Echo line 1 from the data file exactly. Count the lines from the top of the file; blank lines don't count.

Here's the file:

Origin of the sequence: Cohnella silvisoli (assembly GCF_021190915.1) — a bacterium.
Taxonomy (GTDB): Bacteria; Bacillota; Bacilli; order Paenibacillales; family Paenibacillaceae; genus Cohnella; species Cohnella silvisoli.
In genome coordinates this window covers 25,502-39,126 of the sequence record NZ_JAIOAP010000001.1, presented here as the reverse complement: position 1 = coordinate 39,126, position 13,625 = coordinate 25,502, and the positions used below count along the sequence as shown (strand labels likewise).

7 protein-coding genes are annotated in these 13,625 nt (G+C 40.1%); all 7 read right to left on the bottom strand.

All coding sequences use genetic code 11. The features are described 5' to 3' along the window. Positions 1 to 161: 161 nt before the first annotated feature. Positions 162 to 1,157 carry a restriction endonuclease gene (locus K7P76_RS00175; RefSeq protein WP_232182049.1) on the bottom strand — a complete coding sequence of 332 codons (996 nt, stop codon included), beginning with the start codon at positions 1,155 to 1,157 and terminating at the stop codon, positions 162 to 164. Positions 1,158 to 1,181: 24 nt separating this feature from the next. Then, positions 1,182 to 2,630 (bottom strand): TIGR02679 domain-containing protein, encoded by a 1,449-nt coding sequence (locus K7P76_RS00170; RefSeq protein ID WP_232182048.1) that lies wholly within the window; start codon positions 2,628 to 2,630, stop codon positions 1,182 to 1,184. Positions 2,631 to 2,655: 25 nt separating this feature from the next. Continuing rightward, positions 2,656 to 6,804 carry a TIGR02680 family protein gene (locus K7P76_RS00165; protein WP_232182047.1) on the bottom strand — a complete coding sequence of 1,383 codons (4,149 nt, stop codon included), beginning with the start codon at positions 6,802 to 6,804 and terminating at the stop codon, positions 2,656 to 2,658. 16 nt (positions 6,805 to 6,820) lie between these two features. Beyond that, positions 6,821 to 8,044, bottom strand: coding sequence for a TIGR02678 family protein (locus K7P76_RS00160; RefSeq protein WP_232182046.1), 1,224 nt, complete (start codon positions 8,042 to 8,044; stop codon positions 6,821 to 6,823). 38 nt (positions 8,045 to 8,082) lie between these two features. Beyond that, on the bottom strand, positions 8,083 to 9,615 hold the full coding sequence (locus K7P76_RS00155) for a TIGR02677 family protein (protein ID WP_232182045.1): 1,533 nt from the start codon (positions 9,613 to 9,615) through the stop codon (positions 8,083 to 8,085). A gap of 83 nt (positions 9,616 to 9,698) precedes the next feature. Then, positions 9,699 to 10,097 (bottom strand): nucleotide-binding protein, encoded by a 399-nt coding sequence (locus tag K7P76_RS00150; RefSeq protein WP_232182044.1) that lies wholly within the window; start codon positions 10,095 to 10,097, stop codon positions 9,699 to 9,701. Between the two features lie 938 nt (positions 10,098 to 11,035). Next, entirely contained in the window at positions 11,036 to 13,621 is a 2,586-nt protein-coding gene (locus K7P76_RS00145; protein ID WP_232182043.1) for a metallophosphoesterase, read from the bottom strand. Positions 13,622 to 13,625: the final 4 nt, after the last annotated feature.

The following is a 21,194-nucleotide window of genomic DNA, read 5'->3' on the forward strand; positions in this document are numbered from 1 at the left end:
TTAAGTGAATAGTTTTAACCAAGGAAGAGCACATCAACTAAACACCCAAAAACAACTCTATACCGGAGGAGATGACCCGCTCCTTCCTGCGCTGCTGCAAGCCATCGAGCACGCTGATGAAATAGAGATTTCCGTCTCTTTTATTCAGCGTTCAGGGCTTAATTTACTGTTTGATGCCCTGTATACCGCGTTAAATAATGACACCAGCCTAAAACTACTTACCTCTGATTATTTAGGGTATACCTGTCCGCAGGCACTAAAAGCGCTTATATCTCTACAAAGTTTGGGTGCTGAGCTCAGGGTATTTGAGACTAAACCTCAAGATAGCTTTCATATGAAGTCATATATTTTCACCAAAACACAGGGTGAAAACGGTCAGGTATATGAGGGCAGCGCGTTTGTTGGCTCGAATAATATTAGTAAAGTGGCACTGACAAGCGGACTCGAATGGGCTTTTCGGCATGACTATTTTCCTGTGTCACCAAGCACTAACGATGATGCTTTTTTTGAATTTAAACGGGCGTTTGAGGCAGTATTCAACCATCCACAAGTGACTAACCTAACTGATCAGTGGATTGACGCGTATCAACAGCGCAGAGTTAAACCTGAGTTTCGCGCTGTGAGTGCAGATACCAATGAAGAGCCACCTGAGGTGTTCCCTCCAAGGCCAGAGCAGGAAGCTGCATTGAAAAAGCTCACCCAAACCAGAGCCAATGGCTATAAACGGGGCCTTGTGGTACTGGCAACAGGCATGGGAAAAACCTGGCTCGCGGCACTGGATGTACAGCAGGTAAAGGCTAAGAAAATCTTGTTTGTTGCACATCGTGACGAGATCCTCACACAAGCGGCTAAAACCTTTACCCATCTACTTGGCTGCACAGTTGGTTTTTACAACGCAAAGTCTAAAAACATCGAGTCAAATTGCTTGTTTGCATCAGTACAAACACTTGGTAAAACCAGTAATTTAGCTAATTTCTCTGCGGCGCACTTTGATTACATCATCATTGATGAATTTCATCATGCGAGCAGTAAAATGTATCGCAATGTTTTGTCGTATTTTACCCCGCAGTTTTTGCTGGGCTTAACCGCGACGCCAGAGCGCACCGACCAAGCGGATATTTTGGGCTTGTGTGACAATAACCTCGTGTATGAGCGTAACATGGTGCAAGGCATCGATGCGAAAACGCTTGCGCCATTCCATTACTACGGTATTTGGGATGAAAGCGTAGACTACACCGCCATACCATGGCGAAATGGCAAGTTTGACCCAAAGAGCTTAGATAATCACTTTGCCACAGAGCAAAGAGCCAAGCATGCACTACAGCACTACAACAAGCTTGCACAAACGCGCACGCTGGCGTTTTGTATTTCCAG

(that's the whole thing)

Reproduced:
Origin of the sequence: Cohnella silvisoli (assembly GCF_021190915.1) — a bacterium.